Brenda Tello-Perez was worried, frustrated and upset. Her 18-year-old son was stranded in Peru for weeks amid a global pandemic and she did not know when he would return home.
“I just wanted my son back. That's all I wanted. I wanted my son back,” Tello-Perez, 45, of Bridgeport, Connecticut, said. “This is the United States, and if we’re struggling the way we’re struggling, you can only imagine what’s going on in Peru.”
Her son, Fernando Perez, was on vacation with his girlfriend’s family near Lima when the country closed its borders and suspended international travel on March 17 as a part of an emergency declaration. The group of nine were among several thousands of Americans who were desperately seeking a way to return home.
More than 7,000 American citizens have been repatriated from Peru as of April 13, according to the U.S. Embassy in Lima.
Julie Chung, a State Department official who recently spent two weeks working with the U.S. Embassy in Lima, said that after the Peruvian government closed its borders, the department saw a dramatic increase in the number of people in Peru signing up for its Smart Traveler Enrollment Program (STEP), which is how it keeps record of Americans in foreign countries.
Chung, at a news briefing on April 10, said that embassy officials didn't realize Peru would have such a large number of repatriations. “The unparalleled scale of this was not expected by either the Peruvian government or by the embassy," she said.
Peru has said that more than 10,300 positive cases of COVID-19 and 230 people have died, as of Tuesday, April 14. The U.S. Embassy has announced that no more government-organized charter flights are scheduled. It is coordinating with a commercial airline that is offering private charter flights from Lima to Miami but is urging citizens who desire to return to use any viable option. To add to the pressure for these stranded Americans, Peru’s Ministry of Foreign Affairs announced that regularly scheduled repatriation flights will end on Tuesday, April 21.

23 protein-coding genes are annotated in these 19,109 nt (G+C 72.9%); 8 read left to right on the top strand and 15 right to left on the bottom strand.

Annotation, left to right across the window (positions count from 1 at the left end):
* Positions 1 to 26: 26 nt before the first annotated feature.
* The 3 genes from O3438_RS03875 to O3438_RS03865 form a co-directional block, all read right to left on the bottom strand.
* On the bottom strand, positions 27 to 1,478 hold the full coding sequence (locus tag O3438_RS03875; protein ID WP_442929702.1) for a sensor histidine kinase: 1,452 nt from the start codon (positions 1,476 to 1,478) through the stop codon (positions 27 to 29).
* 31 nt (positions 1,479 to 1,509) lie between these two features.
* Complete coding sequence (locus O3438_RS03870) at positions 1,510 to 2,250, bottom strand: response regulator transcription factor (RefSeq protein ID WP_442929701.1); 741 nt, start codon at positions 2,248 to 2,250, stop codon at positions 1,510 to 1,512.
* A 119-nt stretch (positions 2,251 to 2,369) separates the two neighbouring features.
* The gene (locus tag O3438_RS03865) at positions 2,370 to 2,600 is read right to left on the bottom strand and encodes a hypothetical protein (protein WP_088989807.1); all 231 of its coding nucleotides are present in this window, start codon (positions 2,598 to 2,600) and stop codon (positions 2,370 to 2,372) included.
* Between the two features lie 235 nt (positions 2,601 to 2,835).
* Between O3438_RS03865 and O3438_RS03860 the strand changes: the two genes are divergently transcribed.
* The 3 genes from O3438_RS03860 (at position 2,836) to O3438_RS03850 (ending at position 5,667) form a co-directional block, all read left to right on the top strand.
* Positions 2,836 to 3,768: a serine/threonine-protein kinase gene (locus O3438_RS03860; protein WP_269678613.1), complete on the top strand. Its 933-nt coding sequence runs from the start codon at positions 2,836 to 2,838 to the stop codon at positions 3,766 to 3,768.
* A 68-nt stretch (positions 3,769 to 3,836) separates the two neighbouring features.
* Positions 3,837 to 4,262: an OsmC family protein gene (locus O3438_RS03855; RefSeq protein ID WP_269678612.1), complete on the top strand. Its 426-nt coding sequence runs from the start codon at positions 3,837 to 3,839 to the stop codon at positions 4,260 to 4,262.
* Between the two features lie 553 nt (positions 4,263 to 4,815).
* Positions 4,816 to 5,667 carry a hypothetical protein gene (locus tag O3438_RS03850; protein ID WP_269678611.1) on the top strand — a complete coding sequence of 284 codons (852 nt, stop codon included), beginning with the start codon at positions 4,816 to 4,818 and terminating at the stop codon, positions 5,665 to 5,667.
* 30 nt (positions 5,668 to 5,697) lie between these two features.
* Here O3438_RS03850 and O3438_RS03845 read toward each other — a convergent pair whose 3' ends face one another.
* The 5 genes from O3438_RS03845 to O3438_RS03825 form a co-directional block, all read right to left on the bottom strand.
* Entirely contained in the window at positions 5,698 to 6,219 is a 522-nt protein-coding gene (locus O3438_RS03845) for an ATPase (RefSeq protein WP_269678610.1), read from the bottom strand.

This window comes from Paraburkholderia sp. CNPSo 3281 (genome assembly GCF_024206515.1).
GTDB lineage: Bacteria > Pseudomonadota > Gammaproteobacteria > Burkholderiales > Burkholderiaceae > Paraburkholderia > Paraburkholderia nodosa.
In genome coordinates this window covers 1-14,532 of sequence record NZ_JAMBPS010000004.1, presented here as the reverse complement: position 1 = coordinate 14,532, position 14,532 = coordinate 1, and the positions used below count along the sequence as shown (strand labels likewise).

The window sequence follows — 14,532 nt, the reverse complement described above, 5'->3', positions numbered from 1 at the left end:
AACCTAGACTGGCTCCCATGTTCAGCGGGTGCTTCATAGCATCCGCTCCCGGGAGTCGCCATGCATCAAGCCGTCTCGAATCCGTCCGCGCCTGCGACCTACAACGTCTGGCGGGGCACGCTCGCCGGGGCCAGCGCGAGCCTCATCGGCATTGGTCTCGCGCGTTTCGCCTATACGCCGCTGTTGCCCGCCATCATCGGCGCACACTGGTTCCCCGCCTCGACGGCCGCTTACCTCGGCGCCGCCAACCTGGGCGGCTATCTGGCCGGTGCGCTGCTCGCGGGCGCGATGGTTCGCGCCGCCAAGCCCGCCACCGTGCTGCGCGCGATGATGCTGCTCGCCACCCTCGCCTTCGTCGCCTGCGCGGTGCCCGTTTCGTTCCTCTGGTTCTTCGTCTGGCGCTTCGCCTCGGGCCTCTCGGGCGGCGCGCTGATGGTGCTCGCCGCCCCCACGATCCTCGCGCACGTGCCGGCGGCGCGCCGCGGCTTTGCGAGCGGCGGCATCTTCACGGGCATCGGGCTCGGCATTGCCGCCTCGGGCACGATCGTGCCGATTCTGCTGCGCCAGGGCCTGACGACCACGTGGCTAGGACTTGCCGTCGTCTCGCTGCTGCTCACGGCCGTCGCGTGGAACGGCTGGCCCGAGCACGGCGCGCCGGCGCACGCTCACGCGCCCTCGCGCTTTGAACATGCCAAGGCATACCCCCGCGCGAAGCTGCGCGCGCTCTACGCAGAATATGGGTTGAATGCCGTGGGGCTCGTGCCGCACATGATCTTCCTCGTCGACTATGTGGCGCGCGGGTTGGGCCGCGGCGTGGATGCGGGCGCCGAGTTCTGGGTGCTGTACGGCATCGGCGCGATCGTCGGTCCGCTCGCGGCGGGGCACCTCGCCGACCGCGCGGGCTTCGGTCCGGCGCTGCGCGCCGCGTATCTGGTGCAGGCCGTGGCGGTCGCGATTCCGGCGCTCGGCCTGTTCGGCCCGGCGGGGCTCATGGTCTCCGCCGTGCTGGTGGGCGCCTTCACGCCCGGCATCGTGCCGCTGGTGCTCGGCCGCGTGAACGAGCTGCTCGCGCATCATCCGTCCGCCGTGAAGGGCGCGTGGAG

The State Department estimates that there are around 15,000 Americans in foreign countries looking for help returning to the United States as of April 14. With so many people seeking the government's assistance, some stranded Americans have turned to activists and intermediaries in the states for help.
Tello-Perez said she tried several times to communicate with the embassy about her son’s situation but grew frustrated after weeks went by without a response.
“I understood clearly that there were just so many people in the same situation. I wasn't the only one,” she said.
A Puerto Rican uses her experience after Hurricane Maria
Tello-Perez eventually reached out to a group she read about on social media called Warrior Angels Rescue. The California-based organization started in 2017, when a group of volunteers chartered planes to evacuate people out of Puerto Rico after Hurricane Maria. The group became involved in Peru after being contacted by a former volunteer who was stranded.
Valerie Edmondson Bolaños, the group’s founder and a native of Puerto Rico, said their experiences in 2017 equipped them for the situation in Peru.
“In Puerto Rico, there was no power and no cellphone service, no functioning commercial airports," she said. "It's hard to believe, but it was even more challenging."
Warrior Angels has been coordinating with the U.S. Embassy to locate, communicate and gather information on those trying to leave Peru. Edmondson Bolaños has also pitched potential flight paths, charter options and ground transportation solutions.
Tello-Perez sees Edmondson Bolaños as a lifeline who eased her anxieties by regularly responding to her messages and communicating with the embassy on her behalf. Her son and the eight other people he was with returned to the U.S. on a repatriation flight on April 9.
Zoe Parham, 22, credits Sen. Michael Bennet, D-Col., with aiding her return to the United States. The Missouri resident was stuck in Cajamarca, a Peruvian city in the Andes Mountains, and was contacted by Bennet’s office after her boyfriend, who is from Colorado, asked for help.
“I received a phone call from Senator Bennet on his cellphone and I don’t even live in Colorado. I’m not even his constituent,” Parham said.
Parham said that she received messages from Margaret Mullins, a staffer in the senator’s office, almost daily and that Mullins put her in direct communication with the State Department. She returned to the United States on April 6.
In Bridgeport, Tello-Perez recalls the family's ordeal — and how it felt to finally get the good news about her son return.
“We had just finished eating dinner when I saw the email come through and I screamed at the top of my lungs," said Tello-Perez. "You have no idea. I almost fell off my chair."